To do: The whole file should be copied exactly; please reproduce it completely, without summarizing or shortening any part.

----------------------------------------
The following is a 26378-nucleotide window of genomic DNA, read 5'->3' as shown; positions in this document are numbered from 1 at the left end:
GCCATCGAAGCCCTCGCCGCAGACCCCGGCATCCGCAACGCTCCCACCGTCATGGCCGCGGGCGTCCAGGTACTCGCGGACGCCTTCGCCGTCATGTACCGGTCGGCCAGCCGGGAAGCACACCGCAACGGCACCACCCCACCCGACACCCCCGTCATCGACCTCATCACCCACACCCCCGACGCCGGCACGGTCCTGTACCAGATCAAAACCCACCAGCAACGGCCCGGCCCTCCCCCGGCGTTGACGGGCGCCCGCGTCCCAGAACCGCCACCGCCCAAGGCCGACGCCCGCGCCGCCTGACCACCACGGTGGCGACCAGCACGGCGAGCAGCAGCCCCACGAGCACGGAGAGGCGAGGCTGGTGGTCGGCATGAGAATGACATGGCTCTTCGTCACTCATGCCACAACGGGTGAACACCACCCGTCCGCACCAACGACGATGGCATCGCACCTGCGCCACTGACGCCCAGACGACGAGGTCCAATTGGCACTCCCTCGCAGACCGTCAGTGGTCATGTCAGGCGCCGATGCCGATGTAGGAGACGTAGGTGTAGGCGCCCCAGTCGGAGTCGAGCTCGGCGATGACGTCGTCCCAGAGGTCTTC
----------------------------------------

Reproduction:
The following is a 26378-nucleotide window of genomic DNA, read 5'->3' as shown; positions in this document are numbered from 1 at the left end:
GCCATCGAAGCCCTCGCCGCAGACCCCGGCATCCGCAACGCTCCCACCGTCATGGCCGCGGGCGTCCAGGTACTCGCGGACGCCTTCGCCGTCATGTACCGGTCGGCCAGCCGGGAAGCACACCGCAACGGCACCACCCCACCCGACACCCCCGTCATCGACCTCATCACCCACACCCCCGACGCCGGCACGGTCCTGTACCAGATCAAAACCCACCAGCAACGGCCCGGCCCTCCCCCGGCGTTGACGGGCGCCCGCGTCCCAGAACCGCCACCGCCCAAGGCCGACGCCCGCGCCGCCTGACCACCACGGTGGCGACCAGCACGGCGAGCAGCAGCCCCACGAGCACGGAGAGGCGAGGCTGGTGGTCGGCATGAGAATGACATGGCTCTTCGTCACTCATGCCACAACGGGTGAACACCACCCGTCCGCACCAACGACGATGGCATCGCACCTGCGCCACTGACGCCCAGACGACGAGGTCCAATTGGCACTCCCTCGCAGACCGTCAGTGGTCATGTCAGGCGCCGATGCCGATGTAGGAGACGTAGGTGTAGGCGCCCCAGTCGGAGTCGAGCTCGGCGATGACGTCGTCCCAGAGGTCTTC